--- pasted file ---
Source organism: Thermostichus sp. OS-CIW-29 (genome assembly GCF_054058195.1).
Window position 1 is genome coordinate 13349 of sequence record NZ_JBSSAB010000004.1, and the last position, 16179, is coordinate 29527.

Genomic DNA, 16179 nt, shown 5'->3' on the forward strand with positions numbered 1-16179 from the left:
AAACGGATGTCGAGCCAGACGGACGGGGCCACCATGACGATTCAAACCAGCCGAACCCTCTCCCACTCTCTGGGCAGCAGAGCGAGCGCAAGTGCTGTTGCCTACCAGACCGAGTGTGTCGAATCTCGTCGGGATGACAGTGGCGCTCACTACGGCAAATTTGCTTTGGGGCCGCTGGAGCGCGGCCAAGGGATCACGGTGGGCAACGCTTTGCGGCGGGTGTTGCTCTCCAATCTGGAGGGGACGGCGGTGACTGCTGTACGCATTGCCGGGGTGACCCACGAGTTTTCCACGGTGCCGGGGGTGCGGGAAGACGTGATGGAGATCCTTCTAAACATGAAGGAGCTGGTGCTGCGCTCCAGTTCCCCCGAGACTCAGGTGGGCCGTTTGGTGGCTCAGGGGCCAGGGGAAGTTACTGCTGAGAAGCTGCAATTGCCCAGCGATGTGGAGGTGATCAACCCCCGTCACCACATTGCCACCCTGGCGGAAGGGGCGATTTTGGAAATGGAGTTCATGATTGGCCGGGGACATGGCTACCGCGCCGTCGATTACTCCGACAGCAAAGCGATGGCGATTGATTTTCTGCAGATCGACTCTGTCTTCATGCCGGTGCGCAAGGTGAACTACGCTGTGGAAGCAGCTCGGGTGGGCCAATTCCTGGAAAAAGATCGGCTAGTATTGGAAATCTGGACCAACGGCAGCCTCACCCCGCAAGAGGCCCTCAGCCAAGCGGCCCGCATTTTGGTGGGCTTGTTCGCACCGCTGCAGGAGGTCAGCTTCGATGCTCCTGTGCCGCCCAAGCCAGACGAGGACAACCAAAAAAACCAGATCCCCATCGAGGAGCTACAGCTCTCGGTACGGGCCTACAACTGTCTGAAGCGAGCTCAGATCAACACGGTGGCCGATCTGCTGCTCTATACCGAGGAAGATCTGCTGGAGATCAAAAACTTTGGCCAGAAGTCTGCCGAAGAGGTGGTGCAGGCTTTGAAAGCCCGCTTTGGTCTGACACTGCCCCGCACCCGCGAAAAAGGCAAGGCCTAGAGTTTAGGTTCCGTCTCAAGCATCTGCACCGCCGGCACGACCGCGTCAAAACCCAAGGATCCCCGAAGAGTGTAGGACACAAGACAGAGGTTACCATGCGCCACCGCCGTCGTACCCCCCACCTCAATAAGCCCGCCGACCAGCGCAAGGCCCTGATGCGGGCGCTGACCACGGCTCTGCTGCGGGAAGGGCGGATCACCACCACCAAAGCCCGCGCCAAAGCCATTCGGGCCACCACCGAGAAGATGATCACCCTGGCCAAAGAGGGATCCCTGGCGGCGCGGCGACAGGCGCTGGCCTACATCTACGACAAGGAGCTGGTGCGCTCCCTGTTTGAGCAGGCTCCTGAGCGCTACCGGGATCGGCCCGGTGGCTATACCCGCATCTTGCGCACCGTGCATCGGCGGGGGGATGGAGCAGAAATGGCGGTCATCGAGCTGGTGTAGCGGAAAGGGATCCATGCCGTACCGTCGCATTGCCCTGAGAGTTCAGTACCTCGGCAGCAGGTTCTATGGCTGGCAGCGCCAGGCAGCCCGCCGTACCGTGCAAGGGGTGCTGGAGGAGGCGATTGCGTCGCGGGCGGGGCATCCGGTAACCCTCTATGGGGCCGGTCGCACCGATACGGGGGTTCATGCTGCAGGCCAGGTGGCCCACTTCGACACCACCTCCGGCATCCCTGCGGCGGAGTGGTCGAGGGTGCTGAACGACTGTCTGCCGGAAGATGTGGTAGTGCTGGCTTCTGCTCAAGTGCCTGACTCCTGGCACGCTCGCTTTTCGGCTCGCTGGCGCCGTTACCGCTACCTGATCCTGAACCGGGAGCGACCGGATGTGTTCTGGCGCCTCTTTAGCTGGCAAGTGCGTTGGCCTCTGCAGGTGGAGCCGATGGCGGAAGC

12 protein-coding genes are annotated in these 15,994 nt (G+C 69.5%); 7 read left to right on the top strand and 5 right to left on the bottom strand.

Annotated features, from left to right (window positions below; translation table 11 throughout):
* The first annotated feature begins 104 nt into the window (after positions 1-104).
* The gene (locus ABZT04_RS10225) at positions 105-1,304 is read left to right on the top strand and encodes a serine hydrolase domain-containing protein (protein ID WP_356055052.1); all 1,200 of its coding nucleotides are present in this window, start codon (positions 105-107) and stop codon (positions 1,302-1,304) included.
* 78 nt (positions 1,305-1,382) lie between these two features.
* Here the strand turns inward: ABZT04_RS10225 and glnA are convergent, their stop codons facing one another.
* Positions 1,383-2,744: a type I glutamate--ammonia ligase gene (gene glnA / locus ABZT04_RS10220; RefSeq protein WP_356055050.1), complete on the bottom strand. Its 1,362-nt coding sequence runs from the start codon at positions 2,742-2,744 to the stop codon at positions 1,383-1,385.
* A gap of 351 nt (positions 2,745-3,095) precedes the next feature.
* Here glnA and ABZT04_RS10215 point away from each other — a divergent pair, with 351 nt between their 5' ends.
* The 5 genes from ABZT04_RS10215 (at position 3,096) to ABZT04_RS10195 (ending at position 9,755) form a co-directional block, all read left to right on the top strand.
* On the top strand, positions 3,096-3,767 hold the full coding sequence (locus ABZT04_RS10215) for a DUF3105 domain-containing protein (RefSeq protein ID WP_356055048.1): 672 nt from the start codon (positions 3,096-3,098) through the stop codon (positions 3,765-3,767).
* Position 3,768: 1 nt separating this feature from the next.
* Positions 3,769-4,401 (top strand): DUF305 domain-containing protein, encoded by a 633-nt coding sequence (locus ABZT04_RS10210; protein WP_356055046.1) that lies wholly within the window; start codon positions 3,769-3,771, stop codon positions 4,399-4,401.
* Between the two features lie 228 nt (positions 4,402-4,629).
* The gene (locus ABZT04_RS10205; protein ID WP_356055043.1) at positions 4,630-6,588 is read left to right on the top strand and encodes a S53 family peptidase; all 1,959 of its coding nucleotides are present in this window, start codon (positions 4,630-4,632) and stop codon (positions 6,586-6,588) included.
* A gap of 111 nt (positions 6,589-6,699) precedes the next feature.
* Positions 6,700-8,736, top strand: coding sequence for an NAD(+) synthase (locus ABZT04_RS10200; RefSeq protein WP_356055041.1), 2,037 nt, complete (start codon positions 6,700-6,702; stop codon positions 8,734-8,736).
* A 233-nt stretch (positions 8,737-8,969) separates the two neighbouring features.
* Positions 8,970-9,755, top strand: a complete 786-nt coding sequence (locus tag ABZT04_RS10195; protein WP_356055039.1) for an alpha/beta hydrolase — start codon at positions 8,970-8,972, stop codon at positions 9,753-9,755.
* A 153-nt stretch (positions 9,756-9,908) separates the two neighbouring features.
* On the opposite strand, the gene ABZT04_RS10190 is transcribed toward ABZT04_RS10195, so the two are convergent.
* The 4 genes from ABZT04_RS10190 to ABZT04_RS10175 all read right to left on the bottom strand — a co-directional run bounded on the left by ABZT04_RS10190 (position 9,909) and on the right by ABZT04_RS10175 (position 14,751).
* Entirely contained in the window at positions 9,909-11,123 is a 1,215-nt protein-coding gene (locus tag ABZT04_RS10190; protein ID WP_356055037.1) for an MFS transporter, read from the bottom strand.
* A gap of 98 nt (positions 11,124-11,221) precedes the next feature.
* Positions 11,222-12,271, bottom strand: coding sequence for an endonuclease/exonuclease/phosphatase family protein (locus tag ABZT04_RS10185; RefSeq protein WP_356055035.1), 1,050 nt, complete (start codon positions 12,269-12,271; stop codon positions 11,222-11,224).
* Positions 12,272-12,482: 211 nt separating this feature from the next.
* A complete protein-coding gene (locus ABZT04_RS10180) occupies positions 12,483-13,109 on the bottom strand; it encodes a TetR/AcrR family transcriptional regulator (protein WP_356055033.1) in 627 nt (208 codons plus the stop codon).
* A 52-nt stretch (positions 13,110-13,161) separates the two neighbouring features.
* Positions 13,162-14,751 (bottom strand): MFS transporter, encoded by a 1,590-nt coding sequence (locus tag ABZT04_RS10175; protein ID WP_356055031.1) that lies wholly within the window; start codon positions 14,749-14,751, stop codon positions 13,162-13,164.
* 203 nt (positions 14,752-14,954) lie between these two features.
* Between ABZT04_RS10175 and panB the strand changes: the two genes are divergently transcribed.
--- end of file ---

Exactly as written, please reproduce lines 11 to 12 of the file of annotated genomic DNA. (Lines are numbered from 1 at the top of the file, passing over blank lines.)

* Positions 1,383-2,744: a type I glutamate--ammonia ligase gene (gene glnA / locus ABZT04_RS10220; RefSeq protein WP_356055050.1), complete on the bottom strand. Its 1,362-nt coding sequence runs from the start codon at positions 2,742-2,744 to the stop codon at positions 1,383-1,385.
* A gap of 351 nt (positions 2,745-3,095) precedes the next feature.